A lie gets halfway around the world before the truth has a chance to get its pants on. – Winston Churchill
For some reason people tend to believe myths, rumors, and false information before they will get the facts and find out what the truth is. Here are a few myths that are simply not true, and believing them can cost you your health.
Myth #1: Slim People are Healthy People – Research suggests that overweight people who are active can be healthier and live longer than slimmer people who don’t exercise. We all have different body types, and it’s about time we stopped focusing on size and shifted our focus on developing healthier habits.
Myth #2: Vegetarians and vegans don’t get enough protein. This one has been around for a long time, and plant-based dietitians have had enough. The belief that people must have meat to survive just isn’t based on evidence.
Myth #3: You should avoid all sugar—even fruit. Sugar-free diets are all the rage right now, but there’s a difference between sugar found in whole foods such as fruit and vegetables and the refined sugar found in processed foods. Those whole foods naturally come with fiber to help slow down your body’s absorption of their natural sugars.
Myth #4: You need to ban carbs to lose weight. This nutrition myth has been around for years and it drives dietitians like Kristen Smith, RDN, founder of 360FamilyNutrition, nuts. “Don’t be afraid to eat carbohydrate-containing foods, but try to keep the portions in check,” Smith says. “One of the best options for keeping portions of carbohydrates in check is to follow the USDA’s MyPlate method: Fill 1/2 of your plate with fruits and vegetables, 1/4 with whole grains, and 1/4 with a lean protein source.”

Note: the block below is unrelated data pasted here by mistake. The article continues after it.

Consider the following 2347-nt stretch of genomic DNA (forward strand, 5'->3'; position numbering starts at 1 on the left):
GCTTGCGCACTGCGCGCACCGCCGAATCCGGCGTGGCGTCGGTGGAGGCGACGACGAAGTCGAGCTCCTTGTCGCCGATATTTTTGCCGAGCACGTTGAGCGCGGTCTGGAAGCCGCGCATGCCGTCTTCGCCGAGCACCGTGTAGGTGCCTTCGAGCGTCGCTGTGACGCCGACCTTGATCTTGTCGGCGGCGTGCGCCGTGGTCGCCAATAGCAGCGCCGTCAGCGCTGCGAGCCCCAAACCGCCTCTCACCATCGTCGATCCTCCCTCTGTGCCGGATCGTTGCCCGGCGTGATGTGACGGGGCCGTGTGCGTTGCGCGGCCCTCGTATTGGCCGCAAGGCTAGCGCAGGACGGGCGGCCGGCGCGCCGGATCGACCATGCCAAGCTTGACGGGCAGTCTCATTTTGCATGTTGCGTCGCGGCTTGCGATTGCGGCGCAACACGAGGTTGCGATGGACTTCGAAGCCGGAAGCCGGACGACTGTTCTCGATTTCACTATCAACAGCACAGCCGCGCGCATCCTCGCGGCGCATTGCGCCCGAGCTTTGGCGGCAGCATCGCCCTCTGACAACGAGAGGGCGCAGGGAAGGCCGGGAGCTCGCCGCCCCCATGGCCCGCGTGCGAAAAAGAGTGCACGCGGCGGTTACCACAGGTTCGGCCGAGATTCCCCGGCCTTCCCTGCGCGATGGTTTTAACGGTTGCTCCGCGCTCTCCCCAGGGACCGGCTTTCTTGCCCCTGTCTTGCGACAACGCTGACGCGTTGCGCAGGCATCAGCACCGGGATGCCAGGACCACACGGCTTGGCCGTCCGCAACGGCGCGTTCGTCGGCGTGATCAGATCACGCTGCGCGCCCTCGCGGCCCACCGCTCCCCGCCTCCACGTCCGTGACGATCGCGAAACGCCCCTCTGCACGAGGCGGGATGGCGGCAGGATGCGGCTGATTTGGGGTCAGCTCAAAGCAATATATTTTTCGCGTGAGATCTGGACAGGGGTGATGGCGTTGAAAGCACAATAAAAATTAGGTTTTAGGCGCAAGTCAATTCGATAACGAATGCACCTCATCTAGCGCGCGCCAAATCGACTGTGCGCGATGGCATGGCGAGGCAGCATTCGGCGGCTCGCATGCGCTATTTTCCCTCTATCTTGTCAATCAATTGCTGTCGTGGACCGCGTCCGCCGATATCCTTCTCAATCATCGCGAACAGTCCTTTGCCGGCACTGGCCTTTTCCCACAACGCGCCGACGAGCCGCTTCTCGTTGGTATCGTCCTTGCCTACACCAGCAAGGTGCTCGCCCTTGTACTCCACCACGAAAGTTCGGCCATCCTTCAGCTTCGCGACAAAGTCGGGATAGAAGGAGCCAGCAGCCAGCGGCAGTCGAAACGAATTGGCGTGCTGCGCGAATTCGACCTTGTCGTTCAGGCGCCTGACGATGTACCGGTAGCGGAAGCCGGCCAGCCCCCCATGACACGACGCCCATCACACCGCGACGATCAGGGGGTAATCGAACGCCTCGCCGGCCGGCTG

Myth #5: The diet that works for models and celebrities will work for you. So your favorite celebrity drinks nothing but tuna water and asparagus juice and lost 15 pounds in two days. Does that mean you should try the same thing and expect to get the same results? Of course not.
Thinking that celebrity diets will work for you is a huge myth dietitians hate. First of all, consider the source of this extreme diet information. Is it helping to sell magazines or get more page views? As The Plant-Powered Dietitian Sharon Palmer, RDN, says, “You have no idea if the purported diet is really what the celebrity consumes.”
Conclusion: Try to eat more fruits and vegetables, do a reasonable amount of exercise, and see your doctor or a qualified nutritionist about what you should be eating to stay healthy.